Thing of the castle
“Hideous. Hungry. And loose.”
Director/Writer: Stuart Gordon / Writer: Dennis Paoli / Cast: Jeffrey Combs, Barbara Crampton, Jonathan Fuller, Jessica Dollarhide, Elisabeth Kaza, Raffaella Offidani, Massimo Sarchielli, Luca Zingaretti, Helen Stirling.
Body Count: 8
Laughter Lines: “I didn’t kill her… I fucked her okay?”
In the mid-90s, when everyone ridiculed the whole of the 80s, a film like Castle Freak was a nostalgic little outing, probably one of the last slasher films to be released under the pre-Scream formula.
A haggard old lady feeds slop to a chained beastie, lashes it, and then promptly dies of a stroke. Her big ass Italian castle is inherited by American relatives, the Reilly family: Mom Susan, Dad John, and blind teenage daughter Rebecca, whose lost sight is the result of a car accident that killed the family’s young son and the crowbar forcing Susan and John apart.
Rebecca claims she can sense somebody else in the castle but nobody believes her. One of her cane-enabled totterings leads her (and the late countesses cast) to the dungeon where the CASTLE FREAK is chained. Excited by the prospect of people in the castle, he gives up on dying, eats the poor kitty, and breaks free.
In spite of his freedom, the CASTLE FREAK in Castle Freak doesn’t immediately start killing everyone left, right, and center; he explores the joint, breaks a mirror, evades the police who are called in to investigate Rebecca’s claims, and lollops about in a torn sheet.
The ongoing rift between the parents sends recovering alcoholic John off to a local bar where he picks up a local hooker and takes her back to the castle to raid the wine cellar. After they have sex, he assumes she leaves but instead she’s captured by the CASTLE FREAK. She tries to calm him with an offer of sex but it becomes clear the Countess castrated the CASTLE FREAK long ago. Enraged, he quite gruesomely bites off one of her nipples and then seemingly kills her via cunnilingus, pausing to beat the castle’s housekeeper to death when she stumbles upon the the scene.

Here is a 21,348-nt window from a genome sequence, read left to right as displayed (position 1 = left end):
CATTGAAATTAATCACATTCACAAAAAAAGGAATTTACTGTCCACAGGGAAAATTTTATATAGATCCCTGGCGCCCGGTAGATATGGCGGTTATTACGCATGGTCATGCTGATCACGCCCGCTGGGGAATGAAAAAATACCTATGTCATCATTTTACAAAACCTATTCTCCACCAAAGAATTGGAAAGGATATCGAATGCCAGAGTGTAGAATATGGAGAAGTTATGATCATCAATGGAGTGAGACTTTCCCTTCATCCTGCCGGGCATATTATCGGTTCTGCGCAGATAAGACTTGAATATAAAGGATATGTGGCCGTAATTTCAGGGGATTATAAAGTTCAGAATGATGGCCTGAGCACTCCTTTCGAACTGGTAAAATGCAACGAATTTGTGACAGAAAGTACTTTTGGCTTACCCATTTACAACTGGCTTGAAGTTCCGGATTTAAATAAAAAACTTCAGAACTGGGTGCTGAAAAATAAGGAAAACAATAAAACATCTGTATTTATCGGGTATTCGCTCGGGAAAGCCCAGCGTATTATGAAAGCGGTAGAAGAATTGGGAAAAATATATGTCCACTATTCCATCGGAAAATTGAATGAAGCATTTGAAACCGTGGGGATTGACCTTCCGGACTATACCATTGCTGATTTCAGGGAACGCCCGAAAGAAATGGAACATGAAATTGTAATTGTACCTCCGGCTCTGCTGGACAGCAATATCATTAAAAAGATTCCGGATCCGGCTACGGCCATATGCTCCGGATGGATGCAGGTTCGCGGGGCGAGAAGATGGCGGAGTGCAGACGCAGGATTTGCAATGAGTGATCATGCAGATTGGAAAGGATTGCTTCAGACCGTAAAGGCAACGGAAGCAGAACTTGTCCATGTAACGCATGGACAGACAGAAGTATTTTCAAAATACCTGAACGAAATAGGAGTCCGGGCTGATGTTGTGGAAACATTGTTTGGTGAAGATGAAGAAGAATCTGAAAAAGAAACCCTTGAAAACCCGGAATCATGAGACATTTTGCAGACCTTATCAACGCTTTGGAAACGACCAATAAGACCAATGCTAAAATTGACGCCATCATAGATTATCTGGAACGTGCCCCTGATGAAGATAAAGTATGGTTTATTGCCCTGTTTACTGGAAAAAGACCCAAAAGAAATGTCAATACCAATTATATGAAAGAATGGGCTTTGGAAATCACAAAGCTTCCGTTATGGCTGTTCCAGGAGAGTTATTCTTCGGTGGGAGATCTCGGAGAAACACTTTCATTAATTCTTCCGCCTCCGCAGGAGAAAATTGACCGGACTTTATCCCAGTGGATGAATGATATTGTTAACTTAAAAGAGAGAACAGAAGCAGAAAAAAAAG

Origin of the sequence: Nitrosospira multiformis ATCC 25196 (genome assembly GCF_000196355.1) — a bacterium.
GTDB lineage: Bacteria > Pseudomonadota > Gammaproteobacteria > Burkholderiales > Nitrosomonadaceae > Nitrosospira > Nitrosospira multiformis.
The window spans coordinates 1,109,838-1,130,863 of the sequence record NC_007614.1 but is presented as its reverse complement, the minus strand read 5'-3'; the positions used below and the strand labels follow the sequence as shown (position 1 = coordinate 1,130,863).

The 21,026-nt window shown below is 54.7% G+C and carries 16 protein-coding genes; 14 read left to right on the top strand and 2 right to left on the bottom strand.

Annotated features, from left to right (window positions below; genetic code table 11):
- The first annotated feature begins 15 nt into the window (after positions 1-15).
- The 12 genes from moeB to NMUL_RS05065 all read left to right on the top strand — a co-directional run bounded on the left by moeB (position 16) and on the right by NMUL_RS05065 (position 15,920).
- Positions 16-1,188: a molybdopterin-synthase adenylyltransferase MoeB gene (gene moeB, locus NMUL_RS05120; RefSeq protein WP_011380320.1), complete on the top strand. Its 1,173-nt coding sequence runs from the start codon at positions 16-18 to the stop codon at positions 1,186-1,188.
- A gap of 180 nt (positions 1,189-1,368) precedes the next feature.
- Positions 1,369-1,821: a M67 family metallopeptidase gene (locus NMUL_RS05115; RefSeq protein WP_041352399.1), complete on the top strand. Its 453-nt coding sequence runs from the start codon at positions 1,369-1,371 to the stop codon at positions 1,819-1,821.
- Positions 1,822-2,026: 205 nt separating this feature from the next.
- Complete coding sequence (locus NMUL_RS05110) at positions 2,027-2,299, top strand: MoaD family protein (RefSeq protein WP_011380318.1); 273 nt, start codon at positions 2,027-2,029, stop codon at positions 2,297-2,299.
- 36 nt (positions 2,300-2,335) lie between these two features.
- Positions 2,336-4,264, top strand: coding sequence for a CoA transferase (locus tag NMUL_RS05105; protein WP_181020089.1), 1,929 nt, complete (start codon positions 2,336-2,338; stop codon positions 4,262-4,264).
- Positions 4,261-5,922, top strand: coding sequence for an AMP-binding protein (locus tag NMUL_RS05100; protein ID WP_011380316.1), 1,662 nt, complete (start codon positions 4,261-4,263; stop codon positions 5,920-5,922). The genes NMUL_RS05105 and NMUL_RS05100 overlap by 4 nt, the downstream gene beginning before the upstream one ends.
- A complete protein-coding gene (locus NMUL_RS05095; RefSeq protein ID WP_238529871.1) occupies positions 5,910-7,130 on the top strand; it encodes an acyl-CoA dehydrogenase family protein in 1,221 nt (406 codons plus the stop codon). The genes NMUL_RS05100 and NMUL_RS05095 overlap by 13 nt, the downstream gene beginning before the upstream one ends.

John is carted off by the local police on suspicion of doing something bad to Sylvana, during which time the CASTLE FREAK decides to pay a visit to Rebecca and soon she and Mom are on the run. John escapes the least secure cop shop in Italy and returns to the castle to face off with the CASTLE FREAK and save his wife and daughter.
Despite the crap title, generally high-cheese plot and reliance on contrivances, there’s something appealing about Castle Freak in its simplicity: Combs and Crampton are fine in their credibility-challenging roles but Rebecca’s blindness makes for an interesting feature and the CASTLE FREAK is quite a grotesque figure once he’s out in the open for the final showdown. The on-location setting lends itself nicely to the above average production values and the castle’s gothic outlay is awesome.
Watch for the hair faux pas when the CASTLE FREAK grabs Susan’s tied-back hair through a doorway; it miraculously puts itself back into position without her assistance! And the eunuch reveal moment will have all male viewers crossing their legs. A cute film, one most people will likely make fun of, but endearing all the same.
Blurbs-of-interest: Barbara Crampton was later in You’re Next; Jeffrey Combs played the hotel manager in I Still Know What You Did Last Summer and was also in Frightmare; Massimo Sarchielli was in Sleepless.